A new resource for researchers and designated wreck licensees has just been made available through English Heritage Archives. The Archaeological Diving Unit’s collection regarding British shipwrecks has been catalogued and can now be searched through the English Heritage Archives online catalogue and viewed no charge at the Archive Services in Swindon. The large collection of paper records, digital data, videos and slides have been researched and carefully catalogued allowing researchers to identify the records that they are interested in before either ordering a copy or viewing for free at the Swindon Archives Facility. In addition to the catalogue that has been created another important aspect of this project was to digitise the hundreds of dive videos that were in outdated formats. These can now also be searched via the catalogue and either copies ordered or they can be viewed at no cost in person at Swindon.
In 1986, the Archaeological Diving Unit (ADU) at the University of St Andrews, Scotland, was awarded the government contract to investigate shipwrecks in need of legal protection within the 12-nautical mile limit of the United Kingdom coastline. For the next 17 years the dive team surveyed, excavated and monitored wrecks designated under the Protection of Wrecks Act 1973 and undesignated wrecks to determine if they needed legal protection.
During this process, a large archive of paper documents, video and cassette tapes, slides and photographs was created relating to the archaeological investigation of British shipwrecks. Not only is there material relating to the ADU’s diving activities in this collection, there are also licensees’ reports, site data and photographs which were used as research tools for the group themselves. Examples of archive material include: original site plans, behind the scenes footage of Time Team on the HMS Colossus, ADU diver log books, Hanover Cove wreck correspondence, all ADU reports, HMS Eagle designation application, newspaper clippings and Goodwin Sands geophysics survey data.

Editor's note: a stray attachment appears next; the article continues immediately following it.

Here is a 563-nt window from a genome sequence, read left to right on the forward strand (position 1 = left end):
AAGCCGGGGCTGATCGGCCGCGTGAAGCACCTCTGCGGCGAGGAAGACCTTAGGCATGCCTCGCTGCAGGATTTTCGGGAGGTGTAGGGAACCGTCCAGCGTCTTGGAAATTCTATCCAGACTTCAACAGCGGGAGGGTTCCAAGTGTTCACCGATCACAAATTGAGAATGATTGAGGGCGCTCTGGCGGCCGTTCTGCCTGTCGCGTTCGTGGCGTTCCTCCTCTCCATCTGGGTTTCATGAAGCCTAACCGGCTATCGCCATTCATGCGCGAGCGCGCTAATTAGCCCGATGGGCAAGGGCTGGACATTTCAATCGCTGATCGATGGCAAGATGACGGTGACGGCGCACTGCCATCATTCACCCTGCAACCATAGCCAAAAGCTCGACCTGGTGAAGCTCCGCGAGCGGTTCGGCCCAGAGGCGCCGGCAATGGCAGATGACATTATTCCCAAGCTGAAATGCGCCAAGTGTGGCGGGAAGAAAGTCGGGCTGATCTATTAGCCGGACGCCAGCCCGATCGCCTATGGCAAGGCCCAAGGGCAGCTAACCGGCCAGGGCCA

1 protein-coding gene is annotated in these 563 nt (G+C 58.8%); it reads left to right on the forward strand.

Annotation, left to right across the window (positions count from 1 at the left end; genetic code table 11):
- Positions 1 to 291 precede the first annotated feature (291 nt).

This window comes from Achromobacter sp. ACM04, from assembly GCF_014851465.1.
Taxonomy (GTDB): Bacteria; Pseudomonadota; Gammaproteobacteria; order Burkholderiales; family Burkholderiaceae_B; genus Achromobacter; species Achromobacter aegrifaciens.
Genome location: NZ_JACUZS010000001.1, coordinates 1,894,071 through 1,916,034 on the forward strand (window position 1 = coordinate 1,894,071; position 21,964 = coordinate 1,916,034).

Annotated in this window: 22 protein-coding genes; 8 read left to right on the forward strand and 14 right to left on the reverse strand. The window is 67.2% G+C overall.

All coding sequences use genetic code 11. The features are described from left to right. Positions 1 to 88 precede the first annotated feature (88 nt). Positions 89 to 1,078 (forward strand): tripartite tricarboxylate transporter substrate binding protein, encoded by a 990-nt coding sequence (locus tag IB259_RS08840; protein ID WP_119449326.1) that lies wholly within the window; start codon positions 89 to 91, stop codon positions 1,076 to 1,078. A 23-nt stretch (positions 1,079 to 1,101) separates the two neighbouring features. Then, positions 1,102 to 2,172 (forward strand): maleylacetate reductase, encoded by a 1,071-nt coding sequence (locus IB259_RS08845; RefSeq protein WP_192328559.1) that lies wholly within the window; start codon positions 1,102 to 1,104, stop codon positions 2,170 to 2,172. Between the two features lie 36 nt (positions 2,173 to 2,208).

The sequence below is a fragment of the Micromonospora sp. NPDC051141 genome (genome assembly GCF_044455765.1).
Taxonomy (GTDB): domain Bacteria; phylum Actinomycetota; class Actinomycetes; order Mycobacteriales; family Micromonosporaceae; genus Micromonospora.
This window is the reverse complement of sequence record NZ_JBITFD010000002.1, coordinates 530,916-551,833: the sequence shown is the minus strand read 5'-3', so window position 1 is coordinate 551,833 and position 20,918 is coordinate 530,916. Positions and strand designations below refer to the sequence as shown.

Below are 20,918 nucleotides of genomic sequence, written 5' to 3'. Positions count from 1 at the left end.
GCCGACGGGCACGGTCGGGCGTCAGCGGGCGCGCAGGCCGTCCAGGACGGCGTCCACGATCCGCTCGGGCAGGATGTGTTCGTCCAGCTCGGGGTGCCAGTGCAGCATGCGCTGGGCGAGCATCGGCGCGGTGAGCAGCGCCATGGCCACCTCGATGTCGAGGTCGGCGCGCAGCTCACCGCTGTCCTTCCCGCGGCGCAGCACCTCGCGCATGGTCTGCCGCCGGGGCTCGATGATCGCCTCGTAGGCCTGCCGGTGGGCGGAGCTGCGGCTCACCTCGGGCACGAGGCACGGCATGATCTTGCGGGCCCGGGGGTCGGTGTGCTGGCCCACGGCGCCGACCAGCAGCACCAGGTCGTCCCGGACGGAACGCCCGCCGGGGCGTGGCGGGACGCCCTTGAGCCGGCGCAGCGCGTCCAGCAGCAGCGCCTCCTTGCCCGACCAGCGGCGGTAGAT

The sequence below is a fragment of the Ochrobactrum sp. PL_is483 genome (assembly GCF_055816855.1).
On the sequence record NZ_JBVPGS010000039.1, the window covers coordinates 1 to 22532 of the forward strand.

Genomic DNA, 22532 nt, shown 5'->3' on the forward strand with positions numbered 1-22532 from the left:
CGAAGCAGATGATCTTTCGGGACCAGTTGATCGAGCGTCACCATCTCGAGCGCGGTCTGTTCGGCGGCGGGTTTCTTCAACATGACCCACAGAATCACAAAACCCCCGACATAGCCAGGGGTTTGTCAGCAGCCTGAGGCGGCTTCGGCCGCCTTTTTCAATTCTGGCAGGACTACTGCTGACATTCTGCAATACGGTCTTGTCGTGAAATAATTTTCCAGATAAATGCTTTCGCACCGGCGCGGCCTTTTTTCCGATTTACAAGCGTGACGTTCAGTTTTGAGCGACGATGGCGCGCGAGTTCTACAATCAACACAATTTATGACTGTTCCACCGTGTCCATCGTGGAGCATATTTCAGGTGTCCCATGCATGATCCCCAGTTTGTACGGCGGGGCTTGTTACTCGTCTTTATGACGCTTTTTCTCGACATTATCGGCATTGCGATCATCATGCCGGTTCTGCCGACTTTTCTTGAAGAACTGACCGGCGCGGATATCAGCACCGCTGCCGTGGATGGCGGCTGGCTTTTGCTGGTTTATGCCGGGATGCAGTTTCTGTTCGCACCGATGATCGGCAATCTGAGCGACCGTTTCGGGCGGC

For the last six months Peta Knott from Wessex Archaeology has been organising, researching and cataloguing the ADU collection for English Heritage. Part of this task was also having the ADU’s Hi8, DV and VHS tapes converted to digital format and then checking the content and quality of hundreds of these tapes… in fast forward! While this footage records the regular monitoring dives and occasional site excavations completed by the ADU they also show how sites have changed over time. More than 3800 slides in the collection record the earlier state of preservation of these wrecks allowing comparison with their current condition. These audio visual components of the archive could be used to monitor changes to various wreck sites over the years or to compile a history of investigations on certain wrecks.
While skimming through the correspondence, sorting through the slides and watching discoveries being made on the underwater videos, Peta gained an insight into the ADU staff, licensees and other personalities involved with investigating shipwrecks during the 1980s and 1990s. As a whole, the ADU collection is really a snapshot into the early days of marine archaeology in England and is a glimpse into the characters that developed this burgeoning discipline.
Search it for yourself at http://www.englishheritagearchives.org.uk/
A Quick Search for ‘Archaeological Diving Unit’ will bring up all 1076 records and can be used in conjunction with a specific shipwreck name.
By Peta Knott, Archaeologist - Coastal & Marine